“Veterans of trade policy worry that tensions will further escalate, putting existing trade agreements in peril and the future of the World Trade Organization, the group that the United States helped establish in 1995 to adjudicate the rules of global trade, in doubt,” reported my colleagues Heather Long and Steven Mufson .
The perception of “chaos” is hardly restricted to the White House’s views on trade. As Daniel Ikenson of the libertarian Cato Institute noted, the United States and foreign nations “remain exposed to the whims of an unorthodox president who precariously steers policy from one extreme to the other, keeping us in a perpetual state of uncertainty.”
One of the most glaring examples of uncertainty is Trump’s diplomacy with North Korea. The pariah nation stands to gain significantly from a Trump-Kim summit that Trump pushed for, later canceled in a fit of pique and now has reinstated after a visit from a high-ranking North Korean official that included an Oval Office photo-op.
Critics of Trump’s softening toward North Korea, including a significant number of Republican lawmakers, resent this cuddliness with the apparatchiks of a totalitarian, nuclear-armed rogue state. (From threatening Kim with annihilation just months ago, the White House may even be seeking ways to pay for his accommodation in Singapore.) Experts warn that the Trump administration is giving Kim the platform of international legitimacy he and his forefathers long desired.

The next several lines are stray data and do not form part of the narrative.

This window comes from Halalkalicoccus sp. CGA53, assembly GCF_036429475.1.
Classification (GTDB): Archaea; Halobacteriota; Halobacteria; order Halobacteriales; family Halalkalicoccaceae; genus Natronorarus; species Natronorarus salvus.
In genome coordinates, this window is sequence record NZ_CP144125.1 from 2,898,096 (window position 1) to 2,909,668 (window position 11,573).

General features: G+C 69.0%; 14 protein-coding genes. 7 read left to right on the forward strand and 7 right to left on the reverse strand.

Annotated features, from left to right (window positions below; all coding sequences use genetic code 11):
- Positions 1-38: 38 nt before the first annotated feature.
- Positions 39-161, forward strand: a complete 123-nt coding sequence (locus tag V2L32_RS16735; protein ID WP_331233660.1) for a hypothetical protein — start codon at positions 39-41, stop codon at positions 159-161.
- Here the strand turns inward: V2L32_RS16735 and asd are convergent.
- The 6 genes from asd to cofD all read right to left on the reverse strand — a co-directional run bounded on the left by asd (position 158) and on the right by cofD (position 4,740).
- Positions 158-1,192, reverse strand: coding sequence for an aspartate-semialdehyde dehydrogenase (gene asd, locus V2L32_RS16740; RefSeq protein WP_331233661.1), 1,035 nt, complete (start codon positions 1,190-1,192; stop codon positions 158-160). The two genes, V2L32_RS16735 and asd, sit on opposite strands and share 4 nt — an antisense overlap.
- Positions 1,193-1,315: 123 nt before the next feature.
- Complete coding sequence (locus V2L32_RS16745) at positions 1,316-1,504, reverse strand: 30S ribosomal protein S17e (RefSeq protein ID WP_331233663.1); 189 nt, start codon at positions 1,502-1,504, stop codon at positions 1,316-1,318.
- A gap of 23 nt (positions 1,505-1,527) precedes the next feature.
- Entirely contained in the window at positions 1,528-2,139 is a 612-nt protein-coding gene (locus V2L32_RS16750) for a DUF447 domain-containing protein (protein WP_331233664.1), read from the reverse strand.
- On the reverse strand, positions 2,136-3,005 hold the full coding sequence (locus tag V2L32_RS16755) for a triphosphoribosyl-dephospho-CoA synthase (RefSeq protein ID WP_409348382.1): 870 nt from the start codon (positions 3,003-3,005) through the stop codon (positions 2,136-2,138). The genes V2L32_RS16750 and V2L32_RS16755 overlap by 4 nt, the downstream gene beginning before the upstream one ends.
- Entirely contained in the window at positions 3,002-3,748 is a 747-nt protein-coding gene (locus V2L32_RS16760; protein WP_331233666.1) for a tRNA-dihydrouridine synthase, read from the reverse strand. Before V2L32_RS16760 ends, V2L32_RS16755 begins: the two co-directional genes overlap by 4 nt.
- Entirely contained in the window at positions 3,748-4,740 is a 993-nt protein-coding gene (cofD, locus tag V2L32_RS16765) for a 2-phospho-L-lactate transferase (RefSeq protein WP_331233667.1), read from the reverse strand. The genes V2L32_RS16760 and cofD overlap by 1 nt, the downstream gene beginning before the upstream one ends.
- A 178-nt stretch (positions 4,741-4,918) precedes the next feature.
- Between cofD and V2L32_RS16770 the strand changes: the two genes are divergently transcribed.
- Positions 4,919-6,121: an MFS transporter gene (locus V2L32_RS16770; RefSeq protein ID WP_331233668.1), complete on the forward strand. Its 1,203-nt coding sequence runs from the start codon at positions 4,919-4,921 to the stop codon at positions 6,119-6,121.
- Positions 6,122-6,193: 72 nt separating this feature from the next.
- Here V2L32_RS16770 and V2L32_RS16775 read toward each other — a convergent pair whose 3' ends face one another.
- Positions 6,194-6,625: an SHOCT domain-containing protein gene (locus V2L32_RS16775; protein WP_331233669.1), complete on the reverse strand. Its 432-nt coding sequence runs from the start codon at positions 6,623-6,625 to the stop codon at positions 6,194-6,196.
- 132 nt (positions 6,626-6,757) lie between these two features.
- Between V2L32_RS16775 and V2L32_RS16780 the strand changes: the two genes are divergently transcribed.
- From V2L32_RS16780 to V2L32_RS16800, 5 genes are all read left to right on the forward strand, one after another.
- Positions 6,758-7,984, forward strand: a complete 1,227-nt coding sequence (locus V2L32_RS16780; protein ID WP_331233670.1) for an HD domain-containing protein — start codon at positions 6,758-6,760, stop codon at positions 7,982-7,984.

“The top-line ambition of North Korea is respect through diplomatic normalization, an end to the political pressure and economic pressure tactics to change their nation, and acceptance as they are into the international system,” said Frank Jannuzi, who made three trips to North Korea while working as a Democratic aide on the Senate Foreign Relations Committee, to my colleague Karen DeYoung.
For Kim, a potential meeting with an American president would be a historic first for his country and a validation of the saber-rattling and nuke-building that led to this point. Some analysts suggest he may not seek deep economic concessions from Washington, the real reward being the meeting itself. “If the state is stronger and more powerful,” Daniel Pinkston of Troy University’s campus in Seoul told the New York Times, “then the state is better positioned to pursue and achieve other goals, whatever they might be, including economic development.”